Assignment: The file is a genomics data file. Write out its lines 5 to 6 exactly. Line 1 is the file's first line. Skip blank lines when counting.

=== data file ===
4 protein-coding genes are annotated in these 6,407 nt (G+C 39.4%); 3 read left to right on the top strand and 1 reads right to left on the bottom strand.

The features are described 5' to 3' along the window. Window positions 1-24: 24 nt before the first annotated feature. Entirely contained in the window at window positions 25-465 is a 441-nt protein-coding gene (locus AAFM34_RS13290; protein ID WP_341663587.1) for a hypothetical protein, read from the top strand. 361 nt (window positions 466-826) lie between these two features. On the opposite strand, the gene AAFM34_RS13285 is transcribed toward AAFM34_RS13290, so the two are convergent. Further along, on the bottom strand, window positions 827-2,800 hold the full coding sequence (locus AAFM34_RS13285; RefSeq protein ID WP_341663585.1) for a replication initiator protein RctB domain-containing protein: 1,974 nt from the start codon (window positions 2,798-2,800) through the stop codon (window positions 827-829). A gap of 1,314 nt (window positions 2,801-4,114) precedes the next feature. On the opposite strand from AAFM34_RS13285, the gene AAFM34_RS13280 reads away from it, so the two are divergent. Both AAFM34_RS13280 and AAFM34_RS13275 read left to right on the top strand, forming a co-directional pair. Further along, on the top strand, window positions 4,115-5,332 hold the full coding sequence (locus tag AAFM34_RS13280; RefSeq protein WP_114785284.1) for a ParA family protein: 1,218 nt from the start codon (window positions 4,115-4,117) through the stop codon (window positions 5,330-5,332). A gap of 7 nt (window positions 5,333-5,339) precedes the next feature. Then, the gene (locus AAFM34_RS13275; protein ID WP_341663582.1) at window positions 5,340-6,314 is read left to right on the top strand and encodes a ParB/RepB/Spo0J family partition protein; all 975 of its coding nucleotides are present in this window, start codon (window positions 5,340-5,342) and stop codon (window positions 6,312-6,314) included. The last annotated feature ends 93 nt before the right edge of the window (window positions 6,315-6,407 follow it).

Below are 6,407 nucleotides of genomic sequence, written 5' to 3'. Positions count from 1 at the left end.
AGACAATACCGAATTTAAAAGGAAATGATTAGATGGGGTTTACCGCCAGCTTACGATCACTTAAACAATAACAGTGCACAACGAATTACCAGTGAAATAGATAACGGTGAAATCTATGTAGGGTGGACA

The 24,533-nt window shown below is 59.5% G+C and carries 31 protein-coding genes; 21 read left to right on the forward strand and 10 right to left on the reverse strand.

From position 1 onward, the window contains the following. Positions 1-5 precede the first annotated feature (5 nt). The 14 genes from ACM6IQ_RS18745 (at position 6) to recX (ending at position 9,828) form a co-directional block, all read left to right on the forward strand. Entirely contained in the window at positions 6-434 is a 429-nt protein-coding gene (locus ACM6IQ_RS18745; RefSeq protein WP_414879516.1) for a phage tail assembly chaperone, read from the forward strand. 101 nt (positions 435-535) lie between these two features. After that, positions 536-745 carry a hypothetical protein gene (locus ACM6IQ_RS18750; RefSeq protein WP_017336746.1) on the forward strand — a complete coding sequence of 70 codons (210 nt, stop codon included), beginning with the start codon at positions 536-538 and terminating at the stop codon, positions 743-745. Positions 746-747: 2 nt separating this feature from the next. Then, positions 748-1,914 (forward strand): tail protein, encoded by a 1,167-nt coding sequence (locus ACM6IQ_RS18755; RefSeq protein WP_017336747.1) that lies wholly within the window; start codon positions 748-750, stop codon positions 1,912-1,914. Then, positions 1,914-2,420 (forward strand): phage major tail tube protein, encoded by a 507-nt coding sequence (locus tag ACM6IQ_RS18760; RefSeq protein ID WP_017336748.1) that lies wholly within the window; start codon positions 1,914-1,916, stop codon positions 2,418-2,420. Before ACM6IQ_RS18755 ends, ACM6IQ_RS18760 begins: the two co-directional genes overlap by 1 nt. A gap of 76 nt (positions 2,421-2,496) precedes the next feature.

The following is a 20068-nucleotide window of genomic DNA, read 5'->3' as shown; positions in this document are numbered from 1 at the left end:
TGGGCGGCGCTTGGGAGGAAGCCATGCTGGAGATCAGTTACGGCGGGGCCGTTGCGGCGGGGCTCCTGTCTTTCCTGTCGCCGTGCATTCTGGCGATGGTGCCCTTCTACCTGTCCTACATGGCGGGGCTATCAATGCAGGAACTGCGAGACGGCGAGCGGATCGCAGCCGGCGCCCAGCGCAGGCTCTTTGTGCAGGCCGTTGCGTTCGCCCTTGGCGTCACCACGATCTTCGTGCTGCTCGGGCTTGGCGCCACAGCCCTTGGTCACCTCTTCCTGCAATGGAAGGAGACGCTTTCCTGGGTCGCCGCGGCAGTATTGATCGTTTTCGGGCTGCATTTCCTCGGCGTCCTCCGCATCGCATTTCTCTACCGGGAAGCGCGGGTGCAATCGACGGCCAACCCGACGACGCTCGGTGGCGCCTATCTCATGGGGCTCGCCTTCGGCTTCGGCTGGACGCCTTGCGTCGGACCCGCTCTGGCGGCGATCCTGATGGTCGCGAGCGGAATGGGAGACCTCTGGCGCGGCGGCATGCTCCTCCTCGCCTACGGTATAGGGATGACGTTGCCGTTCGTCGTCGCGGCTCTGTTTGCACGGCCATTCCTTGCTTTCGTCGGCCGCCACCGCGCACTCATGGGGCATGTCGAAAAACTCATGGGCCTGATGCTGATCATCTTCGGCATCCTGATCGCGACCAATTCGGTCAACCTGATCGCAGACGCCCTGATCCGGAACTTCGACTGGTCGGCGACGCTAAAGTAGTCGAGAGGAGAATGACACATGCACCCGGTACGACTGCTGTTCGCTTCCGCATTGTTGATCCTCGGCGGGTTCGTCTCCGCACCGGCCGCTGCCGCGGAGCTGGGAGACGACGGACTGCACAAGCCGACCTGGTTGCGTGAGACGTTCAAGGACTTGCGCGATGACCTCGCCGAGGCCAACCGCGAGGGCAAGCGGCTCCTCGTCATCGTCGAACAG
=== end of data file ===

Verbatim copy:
The 24,533-nt window shown below is 59.5% G+C and carries 31 protein-coding genes; 21 read left to right on the forward strand and 10 right to left on the reverse strand.

From position 1 onward, the window contains the following. Positions 1-5 precede the first annotated feature (5 nt). The 14 genes from ACM6IQ_RS18745 (at position 6) to recX (ending at position 9,828) form a co-directional block, all read left to right on the forward strand. Entirely contained in the window at positions 6-434 is a 429-nt protein-coding gene (locus ACM6IQ_RS18745; RefSeq protein WP_414879516.1) for a phage tail assembly chaperone, read from the forward strand. 101 nt (positions 435-535) lie between these two features. After that, positions 536-745 carry a hypothetical protein gene (locus ACM6IQ_RS18750; RefSeq protein WP_017336746.1) on the forward strand — a complete coding sequence of 70 codons (210 nt, stop codon included), beginning with the start codon at positions 536-538 and terminating at the stop codon, positions 743-745. Positions 746-747: 2 nt separating this feature from the next. Then, positions 748-1,914 (forward strand): tail protein, encoded by a 1,167-nt coding sequence (locus ACM6IQ_RS18755; RefSeq protein WP_017336747.1) that lies wholly within the window; start codon positions 748-750, stop codon positions 1,912-1,914. Then, positions 1,914-2,420 (forward strand): phage major tail tube protein, encoded by a 507-nt coding sequence (locus tag ACM6IQ_RS18760; RefSeq protein ID WP_017336748.1) that lies wholly within the window; start codon positions 1,914-1,916, stop codon positions 2,418-2,420. Before ACM6IQ_RS18755 ends, ACM6IQ_RS18760 begins: the two co-directional genes overlap by 1 nt. A gap of 76 nt (positions 2,421-2,496) precedes the next feature.